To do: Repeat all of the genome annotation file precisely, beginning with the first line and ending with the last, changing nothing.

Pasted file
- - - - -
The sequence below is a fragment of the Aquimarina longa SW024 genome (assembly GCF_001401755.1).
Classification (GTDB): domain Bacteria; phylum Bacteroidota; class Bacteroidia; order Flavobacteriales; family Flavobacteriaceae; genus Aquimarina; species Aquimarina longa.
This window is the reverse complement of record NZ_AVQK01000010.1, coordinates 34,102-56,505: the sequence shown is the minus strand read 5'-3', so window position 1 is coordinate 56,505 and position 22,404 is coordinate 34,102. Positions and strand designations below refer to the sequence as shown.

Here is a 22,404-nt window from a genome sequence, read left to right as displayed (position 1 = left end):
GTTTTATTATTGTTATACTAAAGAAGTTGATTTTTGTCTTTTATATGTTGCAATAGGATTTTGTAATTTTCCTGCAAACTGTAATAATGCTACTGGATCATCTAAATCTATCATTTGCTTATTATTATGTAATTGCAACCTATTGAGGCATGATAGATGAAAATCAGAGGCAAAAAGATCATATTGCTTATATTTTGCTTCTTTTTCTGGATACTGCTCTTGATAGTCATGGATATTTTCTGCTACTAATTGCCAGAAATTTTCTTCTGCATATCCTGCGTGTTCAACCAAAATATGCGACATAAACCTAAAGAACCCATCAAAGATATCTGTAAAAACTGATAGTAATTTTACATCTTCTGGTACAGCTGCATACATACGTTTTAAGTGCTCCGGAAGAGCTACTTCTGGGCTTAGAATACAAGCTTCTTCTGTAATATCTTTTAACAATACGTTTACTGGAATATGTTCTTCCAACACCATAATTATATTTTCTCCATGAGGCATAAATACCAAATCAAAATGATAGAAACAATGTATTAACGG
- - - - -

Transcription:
The sequence below is a fragment of the Aquimarina longa SW024 genome (assembly GCF_001401755.1).
Classification (GTDB): domain Bacteria; phylum Bacteroidota; class Bacteroidia; order Flavobacteriales; family Flavobacteriaceae; genus Aquimarina; species Aquimarina longa.
This window is the reverse complement of record NZ_AVQK01000010.1, coordinates 34,102-56,505: the sequence shown is the minus strand read 5'-3', so window position 1 is coordinate 56,505 and position 22,404 is coordinate 34,102. Positions and strand designations below refer to the sequence as shown.

Here is a 22,404-nt window from a genome sequence, read left to right as displayed (position 1 = left end):
GTTTTATTATTGTTATACTAAAGAAGTTGATTTTTGTCTTTTATATGTTGCAATAGGATTTTGTAATTTTCCTGCAAACTGTAATAATGCTACTGGATCATCTAAATCTATCATTTGCTTATTATTATGTAATTGCAACCTATTGAGGCATGATAGATGAAAATCAGAGGCAAAAAGATCATATTGCTTATATTTTGCTTCTTTTTCTGGATACTGCTCTTGATAGTCATGGATATTTTCTGCTACTAATTGCCAGAAATTTTCTTCTGCATATCCTGCGTGTTCAACCAAAATATGCGACATAAACCTAAAGAACCCATCAAAGATATCTGTAAAAACTGATAGTAATTTTACATCTTCTGGTACAGCTGCATACATACGTTTTAAGTGCTCCGGAAGAGCTACTTCTGGGCTTAGAATACAAGCTTCTTCTGTAATATCTTTTAACAATACGTTTACTGGAATATGTTCTTCCAACACCATAATTATATTTTCTCCATGAGGCATAAATACCAAATCAAAATGATAGAAACAATGTATTAACGG